Drive Me To The Moon

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Thursday, January 15, 2009
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NASAs new rover will allow astronauts to explore the moon in the safety of a pressurized cabin. (Courtesy NASA)

NASA's new rover will allow astronauts to explore the moon in the safety of a pressurized cabin. (Courtesy NASA)

Few of mankind’s feats have inspired more awe than the Apollo moon missions of the late 1960s and early 70s. Well we’re going for it again, and this time we’re bringing a cooler car! NASA, which plans to put its boots back on earth’s lone natural satellite in 2020, recently unveiled it’s updated moon buggy—a 12-wheeled, electric-powered, fully-pressurized extraterrestrial vehicle that can house two astronauts for up to 14 days of no-holds-barred lunar exploration. Architects take note: With the way the economy is going, your next commissions may be anywhere, even on the moon. (Just check the video after the break.)


Unlike the Apollo missions, which were brief visits to the moon’s surface, the next NASA expeditions will each last for six months or longer. In part these missions will serve to prepare humans for long-term stays off of earth’s surface, with the final goal of putting people on Mars by 2030. But they will also be occasion to explore more of the moon’s surface, a purpose for which the rover is specially suited. The ground-facing windows at the front of the rover will allow astronauts to inspect the surface from the safety of the cabin. When they see a specimen of interest, they can take a stroll outside by stepping through a hatch and into one of two suits attached to the back of the vehicle.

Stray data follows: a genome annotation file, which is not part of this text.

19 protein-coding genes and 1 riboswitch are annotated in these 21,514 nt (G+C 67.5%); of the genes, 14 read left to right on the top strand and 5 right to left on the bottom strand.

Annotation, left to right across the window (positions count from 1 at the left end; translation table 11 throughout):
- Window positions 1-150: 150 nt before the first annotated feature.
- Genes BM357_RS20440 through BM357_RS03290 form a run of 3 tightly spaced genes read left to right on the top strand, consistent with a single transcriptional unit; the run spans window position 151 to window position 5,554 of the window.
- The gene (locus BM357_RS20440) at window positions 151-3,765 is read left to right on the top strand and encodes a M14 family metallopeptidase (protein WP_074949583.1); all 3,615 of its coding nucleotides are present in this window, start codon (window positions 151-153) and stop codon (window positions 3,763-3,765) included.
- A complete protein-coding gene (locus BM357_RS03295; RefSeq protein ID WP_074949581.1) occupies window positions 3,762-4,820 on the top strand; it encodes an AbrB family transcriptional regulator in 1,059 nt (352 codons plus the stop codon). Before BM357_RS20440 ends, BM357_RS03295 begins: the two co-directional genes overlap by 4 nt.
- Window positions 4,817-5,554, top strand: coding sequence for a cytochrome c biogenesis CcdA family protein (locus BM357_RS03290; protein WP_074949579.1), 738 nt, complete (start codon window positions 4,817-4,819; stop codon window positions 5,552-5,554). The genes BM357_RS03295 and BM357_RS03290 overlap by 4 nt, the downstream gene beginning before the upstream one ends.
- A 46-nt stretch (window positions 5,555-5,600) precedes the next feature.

The rover will make it’s first public outing on January 20th at Barack Obama’s inaugural parade. Don’t miss it.

The old rover on the surface of the moon. (Courtesy NASA)

The old rover on the surface of the moon. (Courtesy NASA)

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